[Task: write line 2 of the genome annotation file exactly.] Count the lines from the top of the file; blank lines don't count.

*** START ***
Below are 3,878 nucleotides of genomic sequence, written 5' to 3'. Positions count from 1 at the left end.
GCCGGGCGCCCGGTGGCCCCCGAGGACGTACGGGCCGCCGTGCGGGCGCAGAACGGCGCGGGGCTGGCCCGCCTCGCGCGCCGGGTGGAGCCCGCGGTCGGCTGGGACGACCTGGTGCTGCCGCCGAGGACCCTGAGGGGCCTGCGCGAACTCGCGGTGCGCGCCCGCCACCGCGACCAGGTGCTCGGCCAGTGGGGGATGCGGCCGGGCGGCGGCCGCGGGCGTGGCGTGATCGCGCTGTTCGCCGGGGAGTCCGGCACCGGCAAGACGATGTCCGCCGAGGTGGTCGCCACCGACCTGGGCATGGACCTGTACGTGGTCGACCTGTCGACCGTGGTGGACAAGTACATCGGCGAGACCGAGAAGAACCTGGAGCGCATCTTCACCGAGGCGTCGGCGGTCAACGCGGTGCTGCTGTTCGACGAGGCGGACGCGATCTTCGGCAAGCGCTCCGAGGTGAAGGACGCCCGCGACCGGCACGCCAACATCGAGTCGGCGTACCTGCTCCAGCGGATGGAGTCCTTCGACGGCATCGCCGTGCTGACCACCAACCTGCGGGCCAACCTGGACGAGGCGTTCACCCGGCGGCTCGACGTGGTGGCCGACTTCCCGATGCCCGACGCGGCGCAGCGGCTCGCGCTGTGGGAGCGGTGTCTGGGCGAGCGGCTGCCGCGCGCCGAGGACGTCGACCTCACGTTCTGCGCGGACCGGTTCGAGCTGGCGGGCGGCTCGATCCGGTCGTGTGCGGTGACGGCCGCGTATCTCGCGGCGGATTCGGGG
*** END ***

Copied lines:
GCCGGGCGCCCGGTGGCCCCCGAGGACGTACGGGCCGCCGTGCGGGCGCAGAACGGCGCGGGGCTGGCCCGCCTCGCGCGCCGGGTGGAGCCCGCGGTCGGCTGGGACGACCTGGTGCTGCCGCCGAGGACCCTGAGGGGCCTGCGCGAACTCGCGGTGCGCGCCCGCCACCGCGACCAGGTGCTCGGCCAGTGGGGGATGCGGCCGGGCGGCGGCCGCGGGCGTGGCGTGATCGCGCTGTTCGCCGGGGAGTCCGGCACCGGCAAGACGATGTCCGCCGAGGTGGTCGCCACCGACCTGGGCATGGACCTGTACGTGGTCGACCTGTCGACCGTGGTGGACAAGTACATCGGCGAGACCGAGAAGAACCTGGAGCGCATCTTCACCGAGGCGTCGGCGGTCAACGCGGTGCTGCTGTTCGACGAGGCGGACGCGATCTTCGGCAAGCGCTCCGAGGTGAAGGACGCCCGCGACCGGCACGCCAACATCGAGTCGGCGTACCTGCTCCAGCGGATGGAGTCCTTCGACGGCATCGCCGTGCTGACCACCAACCTGCGGGCCAACCTGGACGAGGCGTTCACCCGGCGGCTCGACGTGGTGGCCGACTTCCCGATGCCCGACGCGGCGCAGCGGCTCGCGCTGTGGGAGCGGTGTCTGGGCGAGCGGCTGCCGCGCGCCGAGGACGTCGACCTCACGTTCTGCGCGGACCGGTTCGAGCTGGCGGGCGGCTCGATCCGGTCGTGTGCGGTGACGGCCGCGTATCTCGCGGCGGATTCGGGG